spends one full Naval Movement Segment (of an Impulse) in the same
coastal hex as the Friendly combat unit. In the next Segment the naval
unit plus the land unit may move on.

[15.52] Ships carrying land combat units are not affected in terms of
movement or naval combat.

[15.53] There are certain coastal hexes along the eastern and southern
shores of the city that have numbers in them. These numbers represent
the difficult currents in the Sea of Marmora and the dangerous reefs and
rocks along the city Walls. For any ship (Ottoman or Byzantine) to
safely enter one of these hexes the owning Player must roll a number
higher than the number listed in the hex. If the owning Player throws a
number equal to or lower than the number in the hex the ship counter
(and any land unit on the ship counter) is eliminated. Exception:
Byzantine units (only) moving into any of the hexes listed in Case 14.29
do not have to roll for possible elimination.

[15.54] Naval units may debark land units in any coastal hex with two
exceptions: (a) land units may not debark in a hex which they must cross
a Wall hexside to reach (see Cases 15.55 and 15.56); and (b) land units
may not debark in Calata. Remember that stacking rules prohibit more
than one land combat unit in a hex (though there is no limit to the
number of Leaders).

[15.55] Ottoman land combat units and Leaders placed in coastal hexes
may not move or attack until an Assault Phase. (Siege Towers may never
be transported by sea, as is the case with all Ottoman artillery.)
Regardless of the configuration of the hex and the Wall, such units are
considered to be outside the city until they can move across the Wall in
an Assault Phase. Ottoman combat units in hexes such as 2028 where the
Wall runs along the edge of the geographical city are considered to be
ships waiting to climb the Walls. Such land units are considered to be -
for combat and assault purposes - in an unfilled Foss hex. Combat units
landing in a clear hex (e.g., hex 1521 ) treat that hex as normal clear
terrain. Remember, it costs three additional Movement Points to cross an
Outer (or seaward) Wall.

[15.56] Land units (on ships) in sea hexes adjacent to Walls that run
along the edge of the city (e.g., hex 2028) may not move into any hex
except across a Wall hexside into a city hex. They may not move
laterally along the Wall (outside the city). They may, of course, move
out to sea again.

[15.57] The previous two rules (Cases 15.55 and 15.56) must be
interpreted in the light of the laws of nature and common sense. Most of
the seaward Walls were literally built up from the sea, and Players
should remember this when interpreting the rules.

[15.58] Ottoman units assaulting Seaward Walls that receive an R result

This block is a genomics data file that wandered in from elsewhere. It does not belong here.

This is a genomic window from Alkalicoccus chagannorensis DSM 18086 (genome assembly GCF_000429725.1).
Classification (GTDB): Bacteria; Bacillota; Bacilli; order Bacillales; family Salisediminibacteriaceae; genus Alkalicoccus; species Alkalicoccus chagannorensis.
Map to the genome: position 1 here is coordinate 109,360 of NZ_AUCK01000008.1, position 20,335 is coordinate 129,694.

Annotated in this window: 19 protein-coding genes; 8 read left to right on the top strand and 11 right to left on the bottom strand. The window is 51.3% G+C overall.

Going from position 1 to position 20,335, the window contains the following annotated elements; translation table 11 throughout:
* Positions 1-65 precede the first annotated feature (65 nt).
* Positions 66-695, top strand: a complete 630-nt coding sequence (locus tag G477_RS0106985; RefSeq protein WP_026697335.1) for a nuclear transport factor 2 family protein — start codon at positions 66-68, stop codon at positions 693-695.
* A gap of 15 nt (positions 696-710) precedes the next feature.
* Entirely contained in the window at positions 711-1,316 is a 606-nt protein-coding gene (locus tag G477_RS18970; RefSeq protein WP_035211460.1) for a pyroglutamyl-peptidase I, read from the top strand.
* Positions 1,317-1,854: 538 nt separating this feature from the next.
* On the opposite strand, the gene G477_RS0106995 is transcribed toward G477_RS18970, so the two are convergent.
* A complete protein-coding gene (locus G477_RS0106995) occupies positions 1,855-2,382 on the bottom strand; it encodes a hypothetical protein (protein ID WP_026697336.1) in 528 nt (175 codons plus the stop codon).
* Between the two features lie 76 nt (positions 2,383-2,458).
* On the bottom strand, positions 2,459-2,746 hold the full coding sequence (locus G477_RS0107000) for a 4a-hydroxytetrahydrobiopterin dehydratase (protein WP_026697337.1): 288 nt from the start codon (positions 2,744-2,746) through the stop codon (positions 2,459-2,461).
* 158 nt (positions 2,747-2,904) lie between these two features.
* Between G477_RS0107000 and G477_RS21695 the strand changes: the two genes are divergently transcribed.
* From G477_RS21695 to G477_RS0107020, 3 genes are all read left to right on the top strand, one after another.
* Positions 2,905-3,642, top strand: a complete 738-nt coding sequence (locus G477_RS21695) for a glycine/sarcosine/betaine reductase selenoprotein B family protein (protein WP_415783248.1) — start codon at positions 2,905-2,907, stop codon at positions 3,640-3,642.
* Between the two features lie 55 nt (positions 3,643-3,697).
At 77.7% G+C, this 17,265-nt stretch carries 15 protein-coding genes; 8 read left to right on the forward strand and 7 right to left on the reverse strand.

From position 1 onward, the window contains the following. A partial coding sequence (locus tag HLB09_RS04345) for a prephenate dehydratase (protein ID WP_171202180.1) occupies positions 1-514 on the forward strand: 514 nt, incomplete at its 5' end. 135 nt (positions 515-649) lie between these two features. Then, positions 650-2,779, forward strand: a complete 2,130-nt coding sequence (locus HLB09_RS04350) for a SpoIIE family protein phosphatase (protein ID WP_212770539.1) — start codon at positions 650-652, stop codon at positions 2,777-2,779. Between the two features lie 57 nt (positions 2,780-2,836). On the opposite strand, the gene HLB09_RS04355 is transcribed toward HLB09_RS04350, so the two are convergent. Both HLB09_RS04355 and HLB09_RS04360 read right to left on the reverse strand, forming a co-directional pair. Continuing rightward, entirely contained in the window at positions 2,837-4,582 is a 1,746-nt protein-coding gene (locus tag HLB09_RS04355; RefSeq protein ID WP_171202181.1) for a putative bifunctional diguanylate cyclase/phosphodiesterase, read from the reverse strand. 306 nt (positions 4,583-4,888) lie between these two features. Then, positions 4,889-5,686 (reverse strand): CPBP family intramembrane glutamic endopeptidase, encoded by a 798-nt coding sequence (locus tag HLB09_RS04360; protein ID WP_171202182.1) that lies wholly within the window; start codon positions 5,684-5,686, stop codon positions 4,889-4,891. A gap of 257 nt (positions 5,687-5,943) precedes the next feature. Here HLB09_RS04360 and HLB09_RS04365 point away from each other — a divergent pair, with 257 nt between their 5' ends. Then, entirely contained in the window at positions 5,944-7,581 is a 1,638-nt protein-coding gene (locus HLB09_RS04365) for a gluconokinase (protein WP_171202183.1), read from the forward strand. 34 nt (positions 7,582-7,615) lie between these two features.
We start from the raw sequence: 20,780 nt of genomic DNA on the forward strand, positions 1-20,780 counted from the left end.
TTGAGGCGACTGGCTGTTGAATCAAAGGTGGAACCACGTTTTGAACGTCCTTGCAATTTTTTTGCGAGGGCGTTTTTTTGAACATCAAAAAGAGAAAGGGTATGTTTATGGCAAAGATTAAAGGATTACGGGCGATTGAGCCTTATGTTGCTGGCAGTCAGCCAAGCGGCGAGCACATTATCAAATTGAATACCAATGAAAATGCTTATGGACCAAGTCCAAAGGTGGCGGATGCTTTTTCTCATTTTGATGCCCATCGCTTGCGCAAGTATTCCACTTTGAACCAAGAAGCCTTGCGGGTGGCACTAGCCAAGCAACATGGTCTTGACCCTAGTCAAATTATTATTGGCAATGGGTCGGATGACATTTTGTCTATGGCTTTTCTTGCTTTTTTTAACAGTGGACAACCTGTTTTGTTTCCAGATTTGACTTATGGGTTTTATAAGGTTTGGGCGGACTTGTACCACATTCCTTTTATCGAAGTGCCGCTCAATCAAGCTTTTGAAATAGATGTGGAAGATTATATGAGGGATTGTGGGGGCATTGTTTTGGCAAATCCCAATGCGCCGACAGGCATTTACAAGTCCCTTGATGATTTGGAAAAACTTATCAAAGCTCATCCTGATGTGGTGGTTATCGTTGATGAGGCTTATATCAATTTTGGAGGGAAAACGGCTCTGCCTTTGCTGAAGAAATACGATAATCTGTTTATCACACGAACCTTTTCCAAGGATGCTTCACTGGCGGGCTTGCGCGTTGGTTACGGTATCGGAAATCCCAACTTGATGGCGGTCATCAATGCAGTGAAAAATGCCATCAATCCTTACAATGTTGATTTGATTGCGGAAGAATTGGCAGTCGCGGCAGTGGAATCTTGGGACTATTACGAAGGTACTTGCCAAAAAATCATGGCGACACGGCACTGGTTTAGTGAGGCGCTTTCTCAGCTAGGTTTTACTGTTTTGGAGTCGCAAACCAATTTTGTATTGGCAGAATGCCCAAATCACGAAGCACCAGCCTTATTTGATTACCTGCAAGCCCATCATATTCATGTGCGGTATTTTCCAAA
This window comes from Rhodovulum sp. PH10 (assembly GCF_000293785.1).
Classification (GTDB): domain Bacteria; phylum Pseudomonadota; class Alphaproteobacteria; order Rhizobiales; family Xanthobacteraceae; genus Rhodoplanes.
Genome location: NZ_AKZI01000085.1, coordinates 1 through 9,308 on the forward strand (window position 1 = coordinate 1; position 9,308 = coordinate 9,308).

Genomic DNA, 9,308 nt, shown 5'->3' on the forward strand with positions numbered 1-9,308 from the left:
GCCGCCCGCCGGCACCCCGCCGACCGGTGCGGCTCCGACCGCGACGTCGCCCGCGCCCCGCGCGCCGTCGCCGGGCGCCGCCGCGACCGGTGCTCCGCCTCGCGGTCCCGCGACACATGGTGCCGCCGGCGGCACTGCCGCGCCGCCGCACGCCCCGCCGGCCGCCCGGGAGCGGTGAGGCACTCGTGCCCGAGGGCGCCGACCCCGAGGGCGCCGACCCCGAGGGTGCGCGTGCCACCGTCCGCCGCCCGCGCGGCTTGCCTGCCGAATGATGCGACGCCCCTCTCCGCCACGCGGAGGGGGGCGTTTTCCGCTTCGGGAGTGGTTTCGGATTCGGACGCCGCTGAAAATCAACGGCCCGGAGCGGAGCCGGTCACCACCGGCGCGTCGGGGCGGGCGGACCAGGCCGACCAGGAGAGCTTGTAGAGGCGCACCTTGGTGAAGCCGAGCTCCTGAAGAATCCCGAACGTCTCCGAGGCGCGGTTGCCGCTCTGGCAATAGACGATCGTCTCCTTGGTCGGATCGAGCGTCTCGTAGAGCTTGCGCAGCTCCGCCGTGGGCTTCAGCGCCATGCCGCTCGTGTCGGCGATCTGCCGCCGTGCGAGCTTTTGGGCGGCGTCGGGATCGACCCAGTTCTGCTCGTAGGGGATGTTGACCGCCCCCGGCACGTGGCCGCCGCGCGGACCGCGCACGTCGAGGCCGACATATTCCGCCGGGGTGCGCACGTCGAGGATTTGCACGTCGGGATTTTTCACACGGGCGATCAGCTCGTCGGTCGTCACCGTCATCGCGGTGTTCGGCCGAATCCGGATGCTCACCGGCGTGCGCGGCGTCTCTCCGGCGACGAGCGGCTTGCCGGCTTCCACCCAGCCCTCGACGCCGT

are eliminated, unless there is a ship available for them to retire to
or they are three hexes from the Inner Wall and may trace a line of
hexes exclusive of enemy units or ZOCs (for this purpose friendly units
negate enemy ZOCs) though normally passable terrain to any hex out side
the city. Furthermore, if they are to use a ship for retreat, such ship
must be within three hexes of the retreating unit and must not contain
another combat unit.

[15.59] Ottoman units that gain entry to the city by Sea Assault count
as only one point each for Victory purposes, regardless of their actual
attack strength. Furthermore, such units must be able to trace a line of
hexes as per Case 15.58 for them to be counted for victory (although
they may be more than three hexes from the walls for this purpose). In
addition, if at the end of the last Impulse victory has not been
achieved, Ottoman units making sea assaults may be removed only if they
satisfy Case 15 .58; otherwise they are eliminated.

[15.6] THE BOOM

A huge "boom," from Galata to the Acropolis, effectively hindered
entrance into the Golden Horn and greatly aided any galleys defending
behind it. Ottoman ships wishing to enter the Golden Horn must try to
force the Boom (which is represented by the "wall" hexsides running from
hex 3429 to hex 3334). The two smaller booms on the southern portion of
Constantinople are permanent and unforceable. Only Byzantine ships may
cross such hexsides.

[15.61] At the beginning of the game the Byzantine Player controls the
Boom. To control the Boom a Player must be the last Player to occupy
hexes 3430, 3429 and 3330. (Note that as the Byzantine Player already
controls the Boom he does not have to satisfy any of the requirements,
unless the Ottoman Player gains control of the Boom.) Passage through
the Boom - unless it is broken - is through hexes 3430 and 3429 only.
Only the Player who controls the Boom may make such passage.

[15.62] Ships may not Ram through a Boom hex side.

[15.63] Ships that are melee attacked through a Boom hexside add one to
their defensive melee strength, but not to their offensive melee

[15.64] The Boom may be broken or set on fire To do this a Friendly ship
must spend one full Movement Segment adjacent to a Boom hexside which,
in turn, is not adjacent to any Enemy ship. At the end of the Movement
Segment the Boom is considered destroyed and the entire Boom is no
longer in existence.

[15.65] Ships adjacent to the Boom are not sub ject to drift rules. They
may remain in such hex without moving.


[15.71] Only the Ottoman Player may Bombard ships. Only ships in the
Golden Horn may be Bombarded.